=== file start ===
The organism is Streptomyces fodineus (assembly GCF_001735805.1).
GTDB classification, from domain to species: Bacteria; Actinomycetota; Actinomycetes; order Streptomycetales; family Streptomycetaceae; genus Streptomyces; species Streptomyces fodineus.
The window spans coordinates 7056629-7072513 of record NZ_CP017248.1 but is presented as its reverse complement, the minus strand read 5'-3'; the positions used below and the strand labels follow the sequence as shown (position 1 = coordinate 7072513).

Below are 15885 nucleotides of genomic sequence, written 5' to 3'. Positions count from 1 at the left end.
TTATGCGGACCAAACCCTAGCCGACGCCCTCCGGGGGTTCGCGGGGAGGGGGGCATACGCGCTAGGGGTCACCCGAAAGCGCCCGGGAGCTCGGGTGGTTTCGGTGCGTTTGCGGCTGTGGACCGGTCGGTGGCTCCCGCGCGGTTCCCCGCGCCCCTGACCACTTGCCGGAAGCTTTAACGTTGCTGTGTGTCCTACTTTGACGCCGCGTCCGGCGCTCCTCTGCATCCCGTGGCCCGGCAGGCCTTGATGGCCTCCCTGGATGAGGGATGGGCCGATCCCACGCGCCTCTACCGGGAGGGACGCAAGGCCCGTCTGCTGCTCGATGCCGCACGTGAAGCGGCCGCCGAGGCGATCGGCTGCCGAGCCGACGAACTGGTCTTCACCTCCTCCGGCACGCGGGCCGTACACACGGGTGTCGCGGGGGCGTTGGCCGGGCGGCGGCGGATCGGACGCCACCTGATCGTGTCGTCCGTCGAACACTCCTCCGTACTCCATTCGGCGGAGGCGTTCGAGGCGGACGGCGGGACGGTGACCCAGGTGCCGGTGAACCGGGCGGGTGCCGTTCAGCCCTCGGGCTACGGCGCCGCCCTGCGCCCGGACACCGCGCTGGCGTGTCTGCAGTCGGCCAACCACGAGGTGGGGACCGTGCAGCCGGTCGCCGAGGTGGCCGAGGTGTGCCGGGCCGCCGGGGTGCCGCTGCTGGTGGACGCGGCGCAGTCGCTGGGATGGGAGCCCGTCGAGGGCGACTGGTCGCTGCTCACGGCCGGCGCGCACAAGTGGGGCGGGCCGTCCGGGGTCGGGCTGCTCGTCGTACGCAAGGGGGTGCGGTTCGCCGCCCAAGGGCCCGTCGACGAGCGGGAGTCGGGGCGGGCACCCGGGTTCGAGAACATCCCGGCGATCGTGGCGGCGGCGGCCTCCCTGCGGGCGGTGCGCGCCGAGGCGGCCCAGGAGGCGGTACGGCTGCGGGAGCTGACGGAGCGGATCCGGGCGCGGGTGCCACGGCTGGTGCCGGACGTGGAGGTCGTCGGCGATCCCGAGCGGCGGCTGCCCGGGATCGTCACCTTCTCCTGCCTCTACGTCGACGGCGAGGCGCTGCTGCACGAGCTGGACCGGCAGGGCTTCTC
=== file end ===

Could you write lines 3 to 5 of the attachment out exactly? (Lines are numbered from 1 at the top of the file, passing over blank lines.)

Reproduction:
The window spans coordinates 7056629-7072513 of record NZ_CP017248.1 but is presented as its reverse complement, the minus strand read 5'-3'; the positions used below and the strand labels follow the sequence as shown (position 1 = coordinate 7072513).

Below are 15885 nucleotides of genomic sequence, written 5' to 3'. Positions count from 1 at the left end.
TTATGCGGACCAAACCCTAGCCGACGCCCTCCGGGGGTTCGCGGGGAGGGGGGCATACGCGCTAGGGGTCACCCGAAAGCGCCCGGGAGCTCGGGTGGTTTCGGTGCGTTTGCGGCTGTGGACCGGTCGGTGGCTCCCGCGCGGTTCCCCGCGCCCCTGACCACTTGCCGGAAGCTTTAACGTTGCTGTGTGTCCTACTTTGACGCCGCGTCCGGCGCTCCTCTGCATCCCGTGGCCCGGCAGGCCTTGATGGCCTCCCTGGATGAGGGATGGGCCGATCCCACGCGCCTCTACCGGGAGGGACGCAAGGCCCGTCTGCTGCTCGATGCCGCACGTGAAGCGGCCGCCGAGGCGATCGGCTGCCGAGCCGACGAACTGGTCTTCACCTCCTCCGGCACGCGGGCCGTACACACGGGTGTCGCGGGGGCGTTGGCCGGGCGGCGGCGGATCGGACGCCACCTGATCGTGTCGTCCGTCGAACACTCCTCCGTACTCCATTCGGCGGAGGCGTTCGAGGCGGACGGCGGGACGGTGACCCAGGTGCCGGTGAACCGGGCGGGTGCCGTTCAGCCCTCGGGCTACGGCGCCGCCCTGCGCCCGGACACCGCGCTGGCGTGTCTGCAGTCGGCCAACCACGAGGTGGGGACCGTGCAGCCGGTCGCCGAGGTGGCCGAGGTGTGCCGGGCCGCCGGGGTGCCGCTGCTGGTGGACGCGGCGCAGTCGCTGGGATGGGAGCCCGTCGAGGGCGACTGGTCGCTGCTCACGGCCGGCGCGCACAAGTGGGGCGGGCCGTCCGGGGTCGGGCTGCTCGTCGTACGCAAGGGGGTGCGGTTCGCCGCCCAAGGGCCCGTCGACGAGCGGGAGTCGGGGCGGGCACCCGGGTTCGAGAACATCCCGGCGATCGTGGCGGCGGCGGCCTCCCTGCGGGCGGTGCGCGCCGAGGCGGCCCAGGAGGCGGTACGGCTGCGGGAGCTGACGGAGCGGATCCGGGCGCGGGTGCCACGGCTGGTGCCGGACGTGGAGGTCGTCGGCGATCCCGAGCGGCGGCTGCCCGGGATCGTCACCTTCTCCTGCCTCTACGTCGACGGCGAGGCGCTGCTGCACGAGCTGGACCGGCAGGGCTTCTC